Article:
From the moment he dragged home that broken organ, he knew music would be an enduring part of his life.
Russell was about six years old at the time and enlisted the help of his younger brother to retrieve the discarded instrument from near a dumpster and move it to their home in Waco, TX.
“That was my first little interaction with music,” says Russell, now 42, in a warm, deep voice.
The device was missing several keys and, when plugged in, made an awful noise that drowned out the notes.
“The humming was so loud,” he recalls, laughing. “It really should not have been allowed in the house.”
That organ may have been done making music, but Russell was just getting started.
Over the next several years, he learned piano and would play first-chair trombone throughout middle school, while also excelling in math and science.
After entering Pflugerville High School in 1995, his voice would become his primary instrument.
At first, choir was just “an easy A,” says Russell, who was “known as the ballad guy” who “loved show tunes” and sang “a lot of Frank Sinatra.”
Then came senior year. Russell qualified for the 1998 Texas All-State Mixed Choir competition and out-performed thousands of talented peers to earn a spot in the final ensemble – the first student from his high school in four years to do so – and perform with the North Texas Symphony.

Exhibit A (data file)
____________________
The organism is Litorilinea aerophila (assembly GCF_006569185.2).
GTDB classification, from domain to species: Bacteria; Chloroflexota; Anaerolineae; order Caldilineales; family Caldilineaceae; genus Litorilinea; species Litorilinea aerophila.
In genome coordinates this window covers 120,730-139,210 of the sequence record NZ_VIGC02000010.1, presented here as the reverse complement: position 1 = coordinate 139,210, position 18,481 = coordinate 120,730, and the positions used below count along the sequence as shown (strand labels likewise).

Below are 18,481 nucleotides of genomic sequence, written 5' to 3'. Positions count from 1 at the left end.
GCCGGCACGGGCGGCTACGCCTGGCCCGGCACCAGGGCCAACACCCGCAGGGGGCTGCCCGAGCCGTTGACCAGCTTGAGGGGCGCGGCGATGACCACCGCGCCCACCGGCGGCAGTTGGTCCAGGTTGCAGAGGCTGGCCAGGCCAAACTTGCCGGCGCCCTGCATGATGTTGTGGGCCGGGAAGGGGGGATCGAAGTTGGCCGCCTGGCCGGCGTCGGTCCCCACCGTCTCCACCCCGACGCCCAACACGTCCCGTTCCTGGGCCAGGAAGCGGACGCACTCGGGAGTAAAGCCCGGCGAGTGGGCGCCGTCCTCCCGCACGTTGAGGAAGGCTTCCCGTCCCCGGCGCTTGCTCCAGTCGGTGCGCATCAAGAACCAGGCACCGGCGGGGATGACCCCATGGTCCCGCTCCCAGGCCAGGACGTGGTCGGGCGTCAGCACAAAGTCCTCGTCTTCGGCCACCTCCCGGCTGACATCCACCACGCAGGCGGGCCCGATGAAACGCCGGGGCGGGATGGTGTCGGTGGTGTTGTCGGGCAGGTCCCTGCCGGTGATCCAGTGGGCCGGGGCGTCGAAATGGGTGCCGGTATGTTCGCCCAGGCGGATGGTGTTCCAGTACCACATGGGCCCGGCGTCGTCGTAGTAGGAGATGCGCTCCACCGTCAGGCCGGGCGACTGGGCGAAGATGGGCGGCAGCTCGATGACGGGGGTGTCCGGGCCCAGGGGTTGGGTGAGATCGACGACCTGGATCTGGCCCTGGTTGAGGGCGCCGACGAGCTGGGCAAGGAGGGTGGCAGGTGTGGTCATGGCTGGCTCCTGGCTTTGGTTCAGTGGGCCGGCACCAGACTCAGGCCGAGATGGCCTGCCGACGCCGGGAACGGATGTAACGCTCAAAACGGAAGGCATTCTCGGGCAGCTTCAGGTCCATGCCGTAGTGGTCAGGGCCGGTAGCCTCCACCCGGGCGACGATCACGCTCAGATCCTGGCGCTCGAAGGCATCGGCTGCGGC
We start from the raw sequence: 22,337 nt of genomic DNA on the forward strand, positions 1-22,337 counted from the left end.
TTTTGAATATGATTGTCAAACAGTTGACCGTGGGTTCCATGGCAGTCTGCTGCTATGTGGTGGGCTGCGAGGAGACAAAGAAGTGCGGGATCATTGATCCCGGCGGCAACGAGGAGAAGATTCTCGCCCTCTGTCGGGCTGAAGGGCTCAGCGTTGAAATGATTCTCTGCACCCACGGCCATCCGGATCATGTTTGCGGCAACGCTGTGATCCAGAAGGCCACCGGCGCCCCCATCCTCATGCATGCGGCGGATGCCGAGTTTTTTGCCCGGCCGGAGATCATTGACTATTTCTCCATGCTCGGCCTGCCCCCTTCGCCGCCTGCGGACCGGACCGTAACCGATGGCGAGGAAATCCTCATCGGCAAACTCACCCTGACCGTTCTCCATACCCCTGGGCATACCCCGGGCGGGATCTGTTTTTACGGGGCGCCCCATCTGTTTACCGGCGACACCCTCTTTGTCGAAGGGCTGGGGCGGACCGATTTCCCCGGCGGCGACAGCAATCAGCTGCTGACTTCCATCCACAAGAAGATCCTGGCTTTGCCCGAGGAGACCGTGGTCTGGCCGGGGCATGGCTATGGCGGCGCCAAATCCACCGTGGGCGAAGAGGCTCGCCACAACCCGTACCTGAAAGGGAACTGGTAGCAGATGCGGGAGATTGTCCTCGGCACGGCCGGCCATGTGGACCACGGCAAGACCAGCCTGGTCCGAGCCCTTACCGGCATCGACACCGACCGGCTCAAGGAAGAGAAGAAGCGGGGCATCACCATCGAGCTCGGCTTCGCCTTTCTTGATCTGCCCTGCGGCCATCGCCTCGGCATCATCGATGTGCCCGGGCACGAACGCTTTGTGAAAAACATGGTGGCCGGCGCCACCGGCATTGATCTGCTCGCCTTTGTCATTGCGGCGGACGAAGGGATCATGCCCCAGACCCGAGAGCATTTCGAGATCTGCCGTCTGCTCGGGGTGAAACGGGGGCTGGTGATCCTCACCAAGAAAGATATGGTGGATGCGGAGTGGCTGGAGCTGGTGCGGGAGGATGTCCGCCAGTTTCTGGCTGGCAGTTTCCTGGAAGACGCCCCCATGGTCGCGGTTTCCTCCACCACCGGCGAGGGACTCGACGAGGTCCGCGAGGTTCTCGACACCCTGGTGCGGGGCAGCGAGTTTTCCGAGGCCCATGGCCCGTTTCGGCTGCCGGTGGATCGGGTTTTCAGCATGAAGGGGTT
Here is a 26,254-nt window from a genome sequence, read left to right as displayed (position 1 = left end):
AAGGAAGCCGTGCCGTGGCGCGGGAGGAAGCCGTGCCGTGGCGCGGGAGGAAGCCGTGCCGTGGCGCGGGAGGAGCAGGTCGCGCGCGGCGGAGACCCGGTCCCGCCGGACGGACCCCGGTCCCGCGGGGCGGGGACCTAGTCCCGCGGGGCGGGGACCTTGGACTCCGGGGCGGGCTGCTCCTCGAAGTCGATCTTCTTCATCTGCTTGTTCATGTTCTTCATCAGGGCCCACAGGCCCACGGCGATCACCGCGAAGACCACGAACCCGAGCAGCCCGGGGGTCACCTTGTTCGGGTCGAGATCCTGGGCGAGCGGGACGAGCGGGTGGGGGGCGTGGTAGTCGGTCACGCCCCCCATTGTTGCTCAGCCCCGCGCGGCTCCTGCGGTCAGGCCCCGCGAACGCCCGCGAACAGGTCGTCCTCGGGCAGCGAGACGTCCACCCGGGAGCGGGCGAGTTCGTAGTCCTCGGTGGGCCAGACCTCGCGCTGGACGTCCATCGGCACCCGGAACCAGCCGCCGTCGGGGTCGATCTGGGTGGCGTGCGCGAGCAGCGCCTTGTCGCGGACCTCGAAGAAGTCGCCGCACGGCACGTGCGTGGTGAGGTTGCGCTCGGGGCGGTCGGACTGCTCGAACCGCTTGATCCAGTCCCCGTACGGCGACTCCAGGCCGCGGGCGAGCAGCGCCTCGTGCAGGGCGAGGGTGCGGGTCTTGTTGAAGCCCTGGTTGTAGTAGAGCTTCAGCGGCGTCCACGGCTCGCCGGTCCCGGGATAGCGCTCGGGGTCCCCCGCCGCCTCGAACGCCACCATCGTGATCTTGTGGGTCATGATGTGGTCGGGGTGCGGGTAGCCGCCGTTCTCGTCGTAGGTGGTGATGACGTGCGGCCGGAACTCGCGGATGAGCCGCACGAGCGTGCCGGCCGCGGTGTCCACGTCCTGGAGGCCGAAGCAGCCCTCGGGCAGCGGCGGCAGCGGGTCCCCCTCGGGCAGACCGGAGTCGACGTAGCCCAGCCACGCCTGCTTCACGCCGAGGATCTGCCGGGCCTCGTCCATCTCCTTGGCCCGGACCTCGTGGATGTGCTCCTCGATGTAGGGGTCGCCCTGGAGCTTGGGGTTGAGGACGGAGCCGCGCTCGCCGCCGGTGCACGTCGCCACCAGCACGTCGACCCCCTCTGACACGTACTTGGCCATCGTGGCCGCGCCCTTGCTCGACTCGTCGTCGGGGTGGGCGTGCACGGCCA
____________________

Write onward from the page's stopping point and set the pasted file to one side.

The young vocalist followed this success with a partial scholarship for music to the University of Texas, San Antonio, where he enrolled in 1999 with the dream of one day singing on the Metropolitan Opera stage in New York.
He took a break after his freshman year and supported himself with a sales job at a networking software company until the operation downsized in the aftermath of 9/11, contributing to his transition from social drug use to an all-consuming addiction that would be his primary focus for the next two decades.
After moving to Lincoln, NE, in 2016, he found his way to Matt Talbot, which he says is like a sanctuary.
“There is always a sense of 'how can we help?'” from the staff. “They always manage to make you feel like you are worthwhile.”
Today, Russell is in recovery from his addiction and eager to give back, considering a return to school to study theology and becoming a member of the outreach program at Matt Talbot.
“You can feel God here,” he says of the organization. “I am joyful inside for what others have done for me. Life is precious.”
Russell also enjoys using his new camera to capture the beauty of life in nature, and plans to post the photos to his Facebook page.
And as for music? That broken organ is long gone, but can he still sing?
Article by Andrew Burbach, MTKO Volunteer